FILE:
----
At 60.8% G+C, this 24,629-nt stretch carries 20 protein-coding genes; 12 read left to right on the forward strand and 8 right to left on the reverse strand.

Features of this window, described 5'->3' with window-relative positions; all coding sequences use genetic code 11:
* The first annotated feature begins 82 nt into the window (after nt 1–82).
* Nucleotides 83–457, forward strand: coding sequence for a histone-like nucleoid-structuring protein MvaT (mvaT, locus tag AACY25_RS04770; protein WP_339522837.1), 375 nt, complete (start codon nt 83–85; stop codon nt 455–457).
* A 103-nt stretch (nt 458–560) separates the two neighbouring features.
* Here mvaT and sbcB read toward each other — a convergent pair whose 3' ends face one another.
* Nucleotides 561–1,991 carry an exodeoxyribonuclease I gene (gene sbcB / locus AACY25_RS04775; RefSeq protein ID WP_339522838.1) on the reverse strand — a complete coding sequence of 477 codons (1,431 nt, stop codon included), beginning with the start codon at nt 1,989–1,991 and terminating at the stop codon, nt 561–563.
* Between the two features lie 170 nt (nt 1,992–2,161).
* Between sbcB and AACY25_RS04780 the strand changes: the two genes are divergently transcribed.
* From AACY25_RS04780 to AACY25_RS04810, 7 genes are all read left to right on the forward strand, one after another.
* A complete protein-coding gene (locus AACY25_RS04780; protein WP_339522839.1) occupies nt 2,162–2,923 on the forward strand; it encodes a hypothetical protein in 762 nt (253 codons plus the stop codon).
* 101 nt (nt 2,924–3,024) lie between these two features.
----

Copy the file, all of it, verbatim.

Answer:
At 60.8% G+C, this 24,629-nt stretch carries 20 protein-coding genes; 12 read left to right on the forward strand and 8 right to left on the reverse strand.

Features of this window, described 5'->3' with window-relative positions; all coding sequences use genetic code 11:
* The first annotated feature begins 82 nt into the window (after nt 1–82).
* Nucleotides 83–457, forward strand: coding sequence for a histone-like nucleoid-structuring protein MvaT (mvaT, locus tag AACY25_RS04770; protein WP_339522837.1), 375 nt, complete (start codon nt 83–85; stop codon nt 455–457).
* A 103-nt stretch (nt 458–560) separates the two neighbouring features.
* Here mvaT and sbcB read toward each other — a convergent pair whose 3' ends face one another.
* Nucleotides 561–1,991 carry an exodeoxyribonuclease I gene (gene sbcB / locus AACY25_RS04775; RefSeq protein ID WP_339522838.1) on the reverse strand — a complete coding sequence of 477 codons (1,431 nt, stop codon included), beginning with the start codon at nt 1,989–1,991 and terminating at the stop codon, nt 561–563.
* Between the two features lie 170 nt (nt 1,992–2,161).
* Between sbcB and AACY25_RS04780 the strand changes: the two genes are divergently transcribed.
* From AACY25_RS04780 to AACY25_RS04810, 7 genes are all read left to right on the forward strand, one after another.
* A complete protein-coding gene (locus AACY25_RS04780; protein WP_339522839.1) occupies nt 2,162–2,923 on the forward strand; it encodes a hypothetical protein in 762 nt (253 codons plus the stop codon).
* 101 nt (nt 2,924–3,024) lie between these two features.